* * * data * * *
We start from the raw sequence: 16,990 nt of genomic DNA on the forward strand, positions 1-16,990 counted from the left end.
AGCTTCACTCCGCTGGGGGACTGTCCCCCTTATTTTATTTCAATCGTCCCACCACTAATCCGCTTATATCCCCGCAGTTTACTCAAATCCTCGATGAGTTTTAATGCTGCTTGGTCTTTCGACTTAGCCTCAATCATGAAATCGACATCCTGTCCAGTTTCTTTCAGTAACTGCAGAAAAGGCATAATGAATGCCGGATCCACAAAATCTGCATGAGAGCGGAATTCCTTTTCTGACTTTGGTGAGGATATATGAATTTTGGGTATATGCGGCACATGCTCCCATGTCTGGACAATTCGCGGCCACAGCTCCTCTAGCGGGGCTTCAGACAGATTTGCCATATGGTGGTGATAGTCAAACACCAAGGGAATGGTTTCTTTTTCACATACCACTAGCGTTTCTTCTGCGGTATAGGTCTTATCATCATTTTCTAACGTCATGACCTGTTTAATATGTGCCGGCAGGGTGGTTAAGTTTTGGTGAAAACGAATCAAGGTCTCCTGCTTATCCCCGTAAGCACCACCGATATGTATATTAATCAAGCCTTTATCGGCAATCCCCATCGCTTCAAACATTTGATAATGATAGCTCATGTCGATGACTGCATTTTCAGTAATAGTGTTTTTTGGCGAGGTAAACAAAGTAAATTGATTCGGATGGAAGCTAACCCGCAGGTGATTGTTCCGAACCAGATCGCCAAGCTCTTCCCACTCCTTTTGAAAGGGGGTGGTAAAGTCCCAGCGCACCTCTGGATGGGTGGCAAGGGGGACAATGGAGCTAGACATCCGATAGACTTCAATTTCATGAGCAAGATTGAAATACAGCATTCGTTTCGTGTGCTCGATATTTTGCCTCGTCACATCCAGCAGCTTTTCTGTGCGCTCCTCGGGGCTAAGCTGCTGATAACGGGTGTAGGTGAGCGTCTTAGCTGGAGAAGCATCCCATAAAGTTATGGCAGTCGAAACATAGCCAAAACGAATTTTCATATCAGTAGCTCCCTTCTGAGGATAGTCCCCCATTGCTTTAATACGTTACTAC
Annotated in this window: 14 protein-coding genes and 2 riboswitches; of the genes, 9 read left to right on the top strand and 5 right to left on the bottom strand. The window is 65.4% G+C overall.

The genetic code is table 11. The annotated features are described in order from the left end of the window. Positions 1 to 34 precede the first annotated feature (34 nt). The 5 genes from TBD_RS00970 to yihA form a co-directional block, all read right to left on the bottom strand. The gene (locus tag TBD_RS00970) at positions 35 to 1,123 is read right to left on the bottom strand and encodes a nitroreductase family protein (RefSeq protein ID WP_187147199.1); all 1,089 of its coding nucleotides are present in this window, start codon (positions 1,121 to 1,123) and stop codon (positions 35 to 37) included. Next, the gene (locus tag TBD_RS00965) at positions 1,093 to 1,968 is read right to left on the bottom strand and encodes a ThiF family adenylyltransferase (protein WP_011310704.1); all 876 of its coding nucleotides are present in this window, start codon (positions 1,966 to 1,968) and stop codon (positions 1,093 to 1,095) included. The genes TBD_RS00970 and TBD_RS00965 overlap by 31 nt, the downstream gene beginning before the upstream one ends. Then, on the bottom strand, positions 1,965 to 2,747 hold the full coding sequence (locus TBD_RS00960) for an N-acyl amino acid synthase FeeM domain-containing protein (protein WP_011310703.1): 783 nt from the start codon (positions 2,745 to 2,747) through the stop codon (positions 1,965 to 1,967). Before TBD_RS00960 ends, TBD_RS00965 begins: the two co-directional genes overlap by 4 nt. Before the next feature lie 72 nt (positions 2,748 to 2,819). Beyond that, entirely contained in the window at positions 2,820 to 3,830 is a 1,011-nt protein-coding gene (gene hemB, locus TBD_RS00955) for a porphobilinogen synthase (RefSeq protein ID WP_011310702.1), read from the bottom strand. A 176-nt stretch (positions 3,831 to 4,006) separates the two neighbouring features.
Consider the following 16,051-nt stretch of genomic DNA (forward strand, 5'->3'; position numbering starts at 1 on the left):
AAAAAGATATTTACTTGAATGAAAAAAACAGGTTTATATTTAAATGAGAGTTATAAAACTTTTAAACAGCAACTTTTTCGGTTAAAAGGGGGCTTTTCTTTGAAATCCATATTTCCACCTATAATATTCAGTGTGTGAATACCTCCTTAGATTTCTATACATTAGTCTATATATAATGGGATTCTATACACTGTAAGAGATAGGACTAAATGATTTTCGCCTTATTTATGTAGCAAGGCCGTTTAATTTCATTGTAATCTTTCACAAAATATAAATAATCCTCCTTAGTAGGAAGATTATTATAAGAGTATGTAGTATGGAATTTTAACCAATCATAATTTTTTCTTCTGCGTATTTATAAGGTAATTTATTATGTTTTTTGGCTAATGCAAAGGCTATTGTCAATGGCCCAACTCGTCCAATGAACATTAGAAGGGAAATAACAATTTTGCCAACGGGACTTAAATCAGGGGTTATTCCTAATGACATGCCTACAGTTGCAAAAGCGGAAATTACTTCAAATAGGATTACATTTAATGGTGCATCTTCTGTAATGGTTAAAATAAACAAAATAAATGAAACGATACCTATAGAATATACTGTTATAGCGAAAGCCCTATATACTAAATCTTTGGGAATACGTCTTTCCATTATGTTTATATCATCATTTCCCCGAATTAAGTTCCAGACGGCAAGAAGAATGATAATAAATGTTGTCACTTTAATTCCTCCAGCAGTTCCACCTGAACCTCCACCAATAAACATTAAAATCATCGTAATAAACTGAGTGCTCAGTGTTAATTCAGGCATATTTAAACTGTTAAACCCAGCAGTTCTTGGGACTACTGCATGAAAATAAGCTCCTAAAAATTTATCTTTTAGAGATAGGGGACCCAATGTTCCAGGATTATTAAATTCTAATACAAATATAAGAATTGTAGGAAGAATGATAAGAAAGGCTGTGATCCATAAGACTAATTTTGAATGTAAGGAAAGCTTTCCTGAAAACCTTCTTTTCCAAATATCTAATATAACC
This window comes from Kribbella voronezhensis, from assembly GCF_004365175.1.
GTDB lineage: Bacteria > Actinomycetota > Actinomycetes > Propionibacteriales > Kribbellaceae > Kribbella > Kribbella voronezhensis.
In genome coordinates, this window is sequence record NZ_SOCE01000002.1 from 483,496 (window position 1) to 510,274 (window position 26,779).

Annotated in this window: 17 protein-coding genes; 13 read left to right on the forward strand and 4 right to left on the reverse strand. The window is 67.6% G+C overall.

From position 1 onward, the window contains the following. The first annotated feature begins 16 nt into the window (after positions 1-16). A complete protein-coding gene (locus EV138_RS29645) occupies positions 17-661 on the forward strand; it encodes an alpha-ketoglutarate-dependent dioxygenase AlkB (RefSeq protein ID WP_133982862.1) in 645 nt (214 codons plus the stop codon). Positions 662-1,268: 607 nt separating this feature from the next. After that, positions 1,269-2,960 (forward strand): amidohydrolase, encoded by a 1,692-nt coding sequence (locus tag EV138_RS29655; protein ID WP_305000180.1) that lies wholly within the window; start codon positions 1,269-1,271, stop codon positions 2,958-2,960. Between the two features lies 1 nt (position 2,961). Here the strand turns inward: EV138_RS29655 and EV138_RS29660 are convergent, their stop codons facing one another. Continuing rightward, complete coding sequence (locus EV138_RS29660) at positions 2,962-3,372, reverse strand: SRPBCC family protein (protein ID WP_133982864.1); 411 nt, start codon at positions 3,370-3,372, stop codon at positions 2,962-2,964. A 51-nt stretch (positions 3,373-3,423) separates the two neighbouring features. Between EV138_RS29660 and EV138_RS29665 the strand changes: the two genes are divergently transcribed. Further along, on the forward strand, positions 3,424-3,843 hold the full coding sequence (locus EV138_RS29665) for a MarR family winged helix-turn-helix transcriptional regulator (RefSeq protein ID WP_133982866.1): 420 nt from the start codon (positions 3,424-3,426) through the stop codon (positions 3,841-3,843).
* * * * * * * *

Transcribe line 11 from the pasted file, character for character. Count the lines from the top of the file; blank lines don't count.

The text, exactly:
From position 1 onward, the window contains the following. The first annotated feature begins 16 nt into the window (after positions 1-16). A complete protein-coding gene (locus EV138_RS29645) occupies positions 17-661 on the forward strand; it encodes an alpha-ketoglutarate-dependent dioxygenase AlkB (RefSeq protein ID WP_133982862.1) in 645 nt (214 codons plus the stop codon). Positions 662-1,268: 607 nt separating this feature from the next. After that, positions 1,269-2,960 (forward strand): amidohydrolase, encoded by a 1,692-nt coding sequence (locus tag EV138_RS29655; protein ID WP_305000180.1) that lies wholly within the window; start codon positions 1,269-1,271, stop codon positions 2,958-2,960. Between the two features lies 1 nt (position 2,961). Here the strand turns inward: EV138_RS29655 and EV138_RS29660 are convergent, their stop codons facing one another. Continuing rightward, complete coding sequence (locus EV138_RS29660) at positions 2,962-3,372, reverse strand: SRPBCC family protein (protein ID WP_133982864.1); 411 nt, start codon at positions 3,370-3,372, stop codon at positions 2,962-2,964. A 51-nt stretch (positions 3,373-3,423) separates the two neighbouring features. Between EV138_RS29660 and EV138_RS29665 the strand changes: the two genes are divergently transcribed. Further along, on the forward strand, positions 3,424-3,843 hold the full coding sequence (locus EV138_RS29665) for a MarR family winged helix-turn-helix transcriptional regulator (RefSeq protein ID WP_133982866.1): 420 nt from the start codon (positions 3,424-3,426) through the stop codon (positions 3,841-3,843).